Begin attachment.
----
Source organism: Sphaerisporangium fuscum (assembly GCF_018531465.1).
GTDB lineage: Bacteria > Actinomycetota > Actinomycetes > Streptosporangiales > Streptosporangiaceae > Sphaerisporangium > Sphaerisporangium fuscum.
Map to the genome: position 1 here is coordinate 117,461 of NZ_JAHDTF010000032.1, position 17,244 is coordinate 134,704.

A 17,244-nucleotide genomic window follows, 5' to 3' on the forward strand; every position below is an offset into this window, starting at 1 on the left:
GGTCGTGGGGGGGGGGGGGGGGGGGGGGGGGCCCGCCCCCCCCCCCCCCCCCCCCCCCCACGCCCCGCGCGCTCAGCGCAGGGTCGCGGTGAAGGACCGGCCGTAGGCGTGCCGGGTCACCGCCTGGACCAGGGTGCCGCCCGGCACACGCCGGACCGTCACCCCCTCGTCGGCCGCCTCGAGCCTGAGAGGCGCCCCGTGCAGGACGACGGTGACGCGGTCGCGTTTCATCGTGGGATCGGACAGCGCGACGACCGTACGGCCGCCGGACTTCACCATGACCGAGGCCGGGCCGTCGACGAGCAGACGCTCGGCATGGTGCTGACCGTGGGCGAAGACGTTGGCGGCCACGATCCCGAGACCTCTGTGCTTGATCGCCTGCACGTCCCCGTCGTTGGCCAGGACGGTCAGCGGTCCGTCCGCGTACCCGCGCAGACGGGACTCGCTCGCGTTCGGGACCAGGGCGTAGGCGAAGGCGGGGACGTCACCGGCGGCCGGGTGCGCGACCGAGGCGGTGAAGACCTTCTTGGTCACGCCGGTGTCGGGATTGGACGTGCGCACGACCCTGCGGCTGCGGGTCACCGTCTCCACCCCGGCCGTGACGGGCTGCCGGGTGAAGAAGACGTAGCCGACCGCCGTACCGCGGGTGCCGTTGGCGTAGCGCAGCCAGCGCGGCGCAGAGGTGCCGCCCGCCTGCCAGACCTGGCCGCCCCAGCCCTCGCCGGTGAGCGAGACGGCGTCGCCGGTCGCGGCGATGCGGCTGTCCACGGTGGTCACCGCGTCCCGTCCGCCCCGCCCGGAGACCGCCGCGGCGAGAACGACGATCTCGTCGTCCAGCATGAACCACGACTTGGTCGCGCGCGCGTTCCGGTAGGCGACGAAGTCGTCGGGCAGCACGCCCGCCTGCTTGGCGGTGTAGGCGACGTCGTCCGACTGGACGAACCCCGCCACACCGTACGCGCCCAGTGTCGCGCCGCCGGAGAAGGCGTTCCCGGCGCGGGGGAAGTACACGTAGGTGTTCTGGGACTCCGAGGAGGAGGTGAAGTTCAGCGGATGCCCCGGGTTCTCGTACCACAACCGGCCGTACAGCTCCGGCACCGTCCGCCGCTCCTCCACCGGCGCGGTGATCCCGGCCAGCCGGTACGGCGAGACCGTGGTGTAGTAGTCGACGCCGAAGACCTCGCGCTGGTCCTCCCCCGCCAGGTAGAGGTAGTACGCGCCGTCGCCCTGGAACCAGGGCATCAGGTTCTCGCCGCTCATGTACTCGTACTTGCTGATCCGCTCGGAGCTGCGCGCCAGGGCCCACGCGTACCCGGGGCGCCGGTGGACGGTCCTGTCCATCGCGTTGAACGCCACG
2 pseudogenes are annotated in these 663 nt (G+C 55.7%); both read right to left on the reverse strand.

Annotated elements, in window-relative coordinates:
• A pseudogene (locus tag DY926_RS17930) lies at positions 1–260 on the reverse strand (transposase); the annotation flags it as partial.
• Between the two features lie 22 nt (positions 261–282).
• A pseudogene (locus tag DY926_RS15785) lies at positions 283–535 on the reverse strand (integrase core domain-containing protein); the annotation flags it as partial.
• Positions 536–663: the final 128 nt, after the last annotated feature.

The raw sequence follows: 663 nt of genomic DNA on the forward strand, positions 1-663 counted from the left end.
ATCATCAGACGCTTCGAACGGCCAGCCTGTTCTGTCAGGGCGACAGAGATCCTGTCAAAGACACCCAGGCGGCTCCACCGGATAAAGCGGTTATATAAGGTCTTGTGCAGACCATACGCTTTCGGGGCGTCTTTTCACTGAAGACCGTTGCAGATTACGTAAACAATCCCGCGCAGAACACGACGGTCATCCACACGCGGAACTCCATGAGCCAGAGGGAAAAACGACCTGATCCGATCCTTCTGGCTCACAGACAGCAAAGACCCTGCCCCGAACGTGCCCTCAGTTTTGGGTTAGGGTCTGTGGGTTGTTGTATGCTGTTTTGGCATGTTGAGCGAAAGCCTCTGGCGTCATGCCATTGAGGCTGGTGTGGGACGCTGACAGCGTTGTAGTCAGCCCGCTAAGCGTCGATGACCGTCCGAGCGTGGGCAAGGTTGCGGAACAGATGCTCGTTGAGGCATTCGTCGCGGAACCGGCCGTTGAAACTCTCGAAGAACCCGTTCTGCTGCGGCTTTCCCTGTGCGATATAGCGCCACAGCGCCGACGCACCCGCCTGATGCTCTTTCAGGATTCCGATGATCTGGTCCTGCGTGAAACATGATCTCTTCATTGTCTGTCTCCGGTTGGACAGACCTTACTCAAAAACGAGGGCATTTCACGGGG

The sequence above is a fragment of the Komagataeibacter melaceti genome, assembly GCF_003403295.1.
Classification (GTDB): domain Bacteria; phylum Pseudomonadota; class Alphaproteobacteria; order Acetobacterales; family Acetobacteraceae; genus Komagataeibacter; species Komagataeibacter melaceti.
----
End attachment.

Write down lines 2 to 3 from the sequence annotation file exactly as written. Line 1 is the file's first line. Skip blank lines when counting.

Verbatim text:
GTDB lineage: Bacteria > Actinomycetota > Actinomycetes > Streptosporangiales > Streptosporangiaceae > Sphaerisporangium > Sphaerisporangium fuscum.
Map to the genome: position 1 here is coordinate 117,461 of NZ_JAHDTF010000032.1, position 17,244 is coordinate 134,704.